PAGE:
|Waves washing onto a sunny beach|
I am feeling guilty that I have not given a hospital update from Tuesday, because I know how hard it is to get any frontline information on Pomalidomide. I will put that right at the end of this post, so you can choose what you want to read about.
It is Socktober, and I have had a Waiting Room day and a work-related ScotRail day in the past week – loads of time to knit socks!
|Inge sock by Rachel Coopey|
|Woodcutter’s sock by Rachel Coopey|
My evening knitting time has been devoted to the Big Red Doily (it’s a blanket really).
Unfortunately, I made a mistake 3 rows back that has disrupted the lace. Oh poo. That’s an evening’s work wasted, and another couple of hours to sort it out.
So I cast on a Brickless shawl, using the lovely baby llama yarn I bought on holiday in Aberfeldy.
|Brickless by Martina Behm in Mirasol Miski yarn|
I do so love avoiding my problems :)
Yesterday I spun up the last of my sample of Glam Rock merino / nylon from Fondant Fibre on my Turkish spindle.
I need to ply it, and then I hope to use it for a contrast stripe in a simple hat.
Maybe the Paros Hat from the latest issue of Knitscene (Winter 2014).
|Single ply Glam Rock|
I am just not in that place.
|Natural Dye Studio yarn – my prize from the CoopKnits Summer of Socks KAL – yay!|
FL saw the Consultant on Tuesday. Her approach is always fairly brisk and to the point.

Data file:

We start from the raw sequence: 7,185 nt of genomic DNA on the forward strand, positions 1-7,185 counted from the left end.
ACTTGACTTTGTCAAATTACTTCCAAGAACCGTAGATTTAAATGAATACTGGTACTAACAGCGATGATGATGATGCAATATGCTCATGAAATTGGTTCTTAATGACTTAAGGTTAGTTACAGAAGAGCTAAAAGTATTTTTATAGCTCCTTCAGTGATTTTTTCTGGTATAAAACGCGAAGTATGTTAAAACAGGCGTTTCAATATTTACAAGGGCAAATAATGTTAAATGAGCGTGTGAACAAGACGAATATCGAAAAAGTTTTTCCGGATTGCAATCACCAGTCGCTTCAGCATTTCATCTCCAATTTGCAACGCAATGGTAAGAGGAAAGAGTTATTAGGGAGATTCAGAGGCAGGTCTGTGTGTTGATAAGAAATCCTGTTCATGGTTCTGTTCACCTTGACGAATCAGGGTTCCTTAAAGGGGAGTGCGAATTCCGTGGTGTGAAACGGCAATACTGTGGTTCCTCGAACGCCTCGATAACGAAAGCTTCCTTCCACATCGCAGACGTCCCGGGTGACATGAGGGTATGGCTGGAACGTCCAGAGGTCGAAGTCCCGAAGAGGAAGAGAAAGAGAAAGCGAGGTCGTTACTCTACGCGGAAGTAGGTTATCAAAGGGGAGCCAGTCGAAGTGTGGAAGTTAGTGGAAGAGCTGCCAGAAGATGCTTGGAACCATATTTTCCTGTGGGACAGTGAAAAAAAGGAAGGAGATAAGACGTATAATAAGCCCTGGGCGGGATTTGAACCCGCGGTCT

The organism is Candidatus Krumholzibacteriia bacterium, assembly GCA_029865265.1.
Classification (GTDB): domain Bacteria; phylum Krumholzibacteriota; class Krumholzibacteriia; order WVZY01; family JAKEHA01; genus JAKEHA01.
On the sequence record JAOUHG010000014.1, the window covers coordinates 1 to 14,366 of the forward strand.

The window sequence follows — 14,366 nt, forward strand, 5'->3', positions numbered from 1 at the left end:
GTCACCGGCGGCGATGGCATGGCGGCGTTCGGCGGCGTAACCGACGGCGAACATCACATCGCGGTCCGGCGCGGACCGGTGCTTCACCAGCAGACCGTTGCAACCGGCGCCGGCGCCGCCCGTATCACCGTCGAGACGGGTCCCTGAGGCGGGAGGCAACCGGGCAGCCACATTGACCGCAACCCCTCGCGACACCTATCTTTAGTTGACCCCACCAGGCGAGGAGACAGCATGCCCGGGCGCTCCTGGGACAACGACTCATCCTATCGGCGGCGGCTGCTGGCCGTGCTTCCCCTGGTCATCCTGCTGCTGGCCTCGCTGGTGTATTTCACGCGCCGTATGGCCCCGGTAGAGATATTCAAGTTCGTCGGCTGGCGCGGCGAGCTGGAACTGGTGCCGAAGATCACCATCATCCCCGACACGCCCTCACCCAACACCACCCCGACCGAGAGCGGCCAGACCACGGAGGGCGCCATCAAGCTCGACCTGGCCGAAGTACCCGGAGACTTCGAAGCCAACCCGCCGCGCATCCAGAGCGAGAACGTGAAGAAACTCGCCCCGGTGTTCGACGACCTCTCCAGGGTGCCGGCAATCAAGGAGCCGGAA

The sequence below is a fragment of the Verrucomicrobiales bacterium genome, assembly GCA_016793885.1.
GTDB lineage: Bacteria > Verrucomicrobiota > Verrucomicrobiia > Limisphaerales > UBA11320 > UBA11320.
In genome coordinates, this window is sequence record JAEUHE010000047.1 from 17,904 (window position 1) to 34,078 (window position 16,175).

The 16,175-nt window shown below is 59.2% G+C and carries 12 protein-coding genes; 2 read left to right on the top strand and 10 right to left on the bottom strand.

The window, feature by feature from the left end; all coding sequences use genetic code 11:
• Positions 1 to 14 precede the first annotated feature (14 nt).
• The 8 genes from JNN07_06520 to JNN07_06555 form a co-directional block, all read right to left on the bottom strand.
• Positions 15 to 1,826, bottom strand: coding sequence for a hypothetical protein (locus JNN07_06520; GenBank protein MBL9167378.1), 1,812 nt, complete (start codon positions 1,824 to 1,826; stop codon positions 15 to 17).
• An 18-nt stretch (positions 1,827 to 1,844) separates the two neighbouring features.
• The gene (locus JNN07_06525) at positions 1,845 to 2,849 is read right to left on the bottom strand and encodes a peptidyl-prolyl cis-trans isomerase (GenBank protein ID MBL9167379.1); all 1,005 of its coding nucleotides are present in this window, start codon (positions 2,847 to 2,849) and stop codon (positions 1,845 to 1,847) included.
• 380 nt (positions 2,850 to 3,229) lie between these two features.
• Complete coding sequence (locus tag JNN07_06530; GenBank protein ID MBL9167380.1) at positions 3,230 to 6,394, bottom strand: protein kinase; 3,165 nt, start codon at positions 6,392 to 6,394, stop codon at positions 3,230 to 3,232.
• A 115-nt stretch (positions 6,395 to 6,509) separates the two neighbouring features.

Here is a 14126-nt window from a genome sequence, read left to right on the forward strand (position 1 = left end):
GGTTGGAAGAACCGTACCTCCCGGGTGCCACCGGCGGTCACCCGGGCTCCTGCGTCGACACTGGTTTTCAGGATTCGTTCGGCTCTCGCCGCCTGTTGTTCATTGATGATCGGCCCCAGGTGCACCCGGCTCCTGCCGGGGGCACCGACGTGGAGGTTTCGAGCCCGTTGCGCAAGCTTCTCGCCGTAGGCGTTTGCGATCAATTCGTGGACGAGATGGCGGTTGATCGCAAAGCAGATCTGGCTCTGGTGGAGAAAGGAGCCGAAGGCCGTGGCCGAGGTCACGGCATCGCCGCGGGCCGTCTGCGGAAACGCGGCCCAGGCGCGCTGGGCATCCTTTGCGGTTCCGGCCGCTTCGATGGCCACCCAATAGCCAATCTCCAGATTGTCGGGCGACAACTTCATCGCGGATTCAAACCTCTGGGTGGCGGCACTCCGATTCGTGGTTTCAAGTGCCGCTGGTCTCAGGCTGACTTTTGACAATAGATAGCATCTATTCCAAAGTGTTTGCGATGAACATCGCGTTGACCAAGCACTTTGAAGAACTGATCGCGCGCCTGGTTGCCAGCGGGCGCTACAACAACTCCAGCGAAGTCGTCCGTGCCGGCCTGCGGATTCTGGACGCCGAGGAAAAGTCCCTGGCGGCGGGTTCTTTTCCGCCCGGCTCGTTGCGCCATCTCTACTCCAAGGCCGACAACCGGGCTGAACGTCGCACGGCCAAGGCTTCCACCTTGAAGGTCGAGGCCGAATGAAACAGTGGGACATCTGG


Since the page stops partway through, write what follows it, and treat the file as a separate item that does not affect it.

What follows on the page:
She said that his Freelite score is now 150. She interprets that as being “steady”. It was 145 the month before.
Now, I tend to view that as a slight rise, but I understand that if she reports two increases it will trigger the NHS to stop funding Pomalidomide. I was feeling brave and asked her if there was a “magic number”?
It is not that simple. If there is “evidence of progression of his myeloma” they will stop the Pomalidomide. That evidence might not be his Freelite score (which is always a month behind anyway due to the delay in getting back the results), but could be evidence from an x ray or a report of pain beyond the scope of his existing painkiller prescription.
So… how is he?
He has pain in his ribs, which gets worse after his weekly dose of dexamethasone. Taking a deep breath is painful, coughing is to be avoided, and he cannot lie on his left side.
Walking is increasingly difficult: he has a pronounced stoop and a limp that wasn’t apparent 3 months ago. The limp is caused by a deadening of feeling in one foot, and “trouble” in one hip. He can still drive, but he admits this is becoming difficult.
All of these symptoms are consistent with his myeloma diagnosis. He does not appear to have suffered any side-effects from the Pom to date.
The Consultant explained that they could x ray all of the above, and give him radiotherapy if there is evidence of new myeloma lesions. However, this would also require them to stop the Pom…
Is the pain controllable?
Yes. He only takes painkillers in extremis and he is not yet having to take them all the time.
So it was decided to continue with Pom for another month and take it from there.